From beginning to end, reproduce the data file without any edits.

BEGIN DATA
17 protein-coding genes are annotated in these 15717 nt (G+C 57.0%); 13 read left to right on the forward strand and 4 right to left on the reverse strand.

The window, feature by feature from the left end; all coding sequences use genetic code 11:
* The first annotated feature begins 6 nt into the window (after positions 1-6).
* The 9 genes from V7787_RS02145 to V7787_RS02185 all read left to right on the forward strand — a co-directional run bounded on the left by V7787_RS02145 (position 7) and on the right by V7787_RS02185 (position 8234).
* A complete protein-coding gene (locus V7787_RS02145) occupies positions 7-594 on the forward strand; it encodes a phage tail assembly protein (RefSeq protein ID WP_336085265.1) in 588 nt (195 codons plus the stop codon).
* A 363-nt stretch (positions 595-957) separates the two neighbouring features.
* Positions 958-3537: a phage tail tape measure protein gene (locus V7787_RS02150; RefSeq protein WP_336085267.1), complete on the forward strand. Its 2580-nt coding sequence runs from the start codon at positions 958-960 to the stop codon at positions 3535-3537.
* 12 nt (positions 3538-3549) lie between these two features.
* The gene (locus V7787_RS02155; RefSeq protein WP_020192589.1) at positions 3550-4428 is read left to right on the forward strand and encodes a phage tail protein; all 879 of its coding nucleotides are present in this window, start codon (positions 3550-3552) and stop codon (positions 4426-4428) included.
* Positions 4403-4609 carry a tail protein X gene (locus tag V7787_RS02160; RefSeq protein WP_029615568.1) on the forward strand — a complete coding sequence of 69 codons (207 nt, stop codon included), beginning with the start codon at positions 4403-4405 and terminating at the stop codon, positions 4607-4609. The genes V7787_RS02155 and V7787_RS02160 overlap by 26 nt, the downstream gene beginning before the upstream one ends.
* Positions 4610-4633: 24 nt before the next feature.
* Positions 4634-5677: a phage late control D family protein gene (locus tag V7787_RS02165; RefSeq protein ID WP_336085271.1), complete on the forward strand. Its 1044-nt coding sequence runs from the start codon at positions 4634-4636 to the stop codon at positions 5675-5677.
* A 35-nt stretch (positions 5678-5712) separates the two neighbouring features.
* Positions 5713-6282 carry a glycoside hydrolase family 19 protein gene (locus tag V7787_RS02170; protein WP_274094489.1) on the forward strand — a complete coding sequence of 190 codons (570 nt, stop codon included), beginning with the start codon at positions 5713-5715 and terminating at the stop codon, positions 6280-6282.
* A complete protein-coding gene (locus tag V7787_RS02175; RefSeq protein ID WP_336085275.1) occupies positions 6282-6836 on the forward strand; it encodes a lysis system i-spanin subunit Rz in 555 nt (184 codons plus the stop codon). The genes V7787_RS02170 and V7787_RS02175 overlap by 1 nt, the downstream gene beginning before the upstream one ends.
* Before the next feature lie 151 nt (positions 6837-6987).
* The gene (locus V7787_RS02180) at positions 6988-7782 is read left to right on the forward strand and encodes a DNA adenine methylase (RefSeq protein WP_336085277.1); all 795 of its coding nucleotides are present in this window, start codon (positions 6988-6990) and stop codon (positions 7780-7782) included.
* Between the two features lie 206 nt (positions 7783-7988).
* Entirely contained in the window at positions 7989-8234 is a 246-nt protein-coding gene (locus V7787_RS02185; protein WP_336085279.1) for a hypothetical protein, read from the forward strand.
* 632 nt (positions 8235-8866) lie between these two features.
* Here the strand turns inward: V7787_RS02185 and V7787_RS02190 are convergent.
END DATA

17 protein-coding genes are annotated in these 15717 nt (G+C 57.0%); 13 read left to right on the forward strand and 4 right to left on the reverse strand.

The window, feature by feature from the left end; all coding sequences use genetic code 11:
* The first annotated feature begins 6 nt into the window (after positions 1-6).
* The 9 genes from V7787_RS02145 to V7787_RS02185 all read left to right on the forward strand — a co-directional run bounded on the left by V7787_RS02145 (position 7) and on the right by V7787_RS02185 (position 8234).
* A complete protein-coding gene (locus V7787_RS02145) occupies positions 7-594 on the forward strand; it encodes a phage tail assembly protein (RefSeq protein ID WP_336085265.1) in 588 nt (195 codons plus the stop codon).
* A 363-nt stretch (positions 595-957) separates the two neighbouring features.
* Positions 958-3537: a phage tail tape measure protein gene (locus V7787_RS02150; RefSeq protein WP_336085267.1), complete on the forward strand. Its 2580-nt coding sequence runs from the start codon at positions 958-960 to the stop codon at positions 3535-3537.
* 12 nt (positions 3538-3549) lie between these two features.
* The gene (locus V7787_RS02155; RefSeq protein WP_020192589.1) at positions 3550-4428 is read left to right on the forward strand and encodes a phage tail protein; all 879 of its coding nucleotides are present in this window, start codon (positions 3550-3552) and stop codon (positions 4426-4428) included.
* Positions 4403-4609 carry a tail protein X gene (locus tag V7787_RS02160; RefSeq protein WP_029615568.1) on the forward strand — a complete coding sequence of 69 codons (207 nt, stop codon included), beginning with the start codon at positions 4403-4405 and terminating at the stop codon, positions 4607-4609. The genes V7787_RS02155 and V7787_RS02160 overlap by 26 nt, the downstream gene beginning before the upstream one ends.
* Positions 4610-4633: 24 nt before the next feature.
* Positions 4634-5677: a phage late control D family protein gene (locus tag V7787_RS02165; RefSeq protein ID WP_336085271.1), complete on the forward strand. Its 1044-nt coding sequence runs from the start codon at positions 4634-4636 to the stop codon at positions 5675-5677.
* A 35-nt stretch (positions 5678-5712) separates the two neighbouring features.
* Positions 5713-6282 carry a glycoside hydrolase family 19 protein gene (locus tag V7787_RS02170; protein WP_274094489.1) on the forward strand — a complete coding sequence of 190 codons (570 nt, stop codon included), beginning with the start codon at positions 5713-5715 and terminating at the stop codon, positions 6280-6282.
* A complete protein-coding gene (locus tag V7787_RS02175; RefSeq protein ID WP_336085275.1) occupies positions 6282-6836 on the forward strand; it encodes a lysis system i-spanin subunit Rz in 555 nt (184 codons plus the stop codon). The genes V7787_RS02170 and V7787_RS02175 overlap by 1 nt, the downstream gene beginning before the upstream one ends.
* Before the next feature lie 151 nt (positions 6837-6987).
* The gene (locus V7787_RS02180) at positions 6988-7782 is read left to right on the forward strand and encodes a DNA adenine methylase (RefSeq protein WP_336085277.1); all 795 of its coding nucleotides are present in this window, start codon (positions 6988-6990) and stop codon (positions 7780-7782) included.
* Between the two features lie 206 nt (positions 7783-7988).
* Entirely contained in the window at positions 7989-8234 is a 246-nt protein-coding gene (locus V7787_RS02185; protein WP_336085279.1) for a hypothetical protein, read from the forward strand.
* 632 nt (positions 8235-8866) lie between these two features.
* Here the strand turns inward: V7787_RS02185 and V7787_RS02190 are convergent.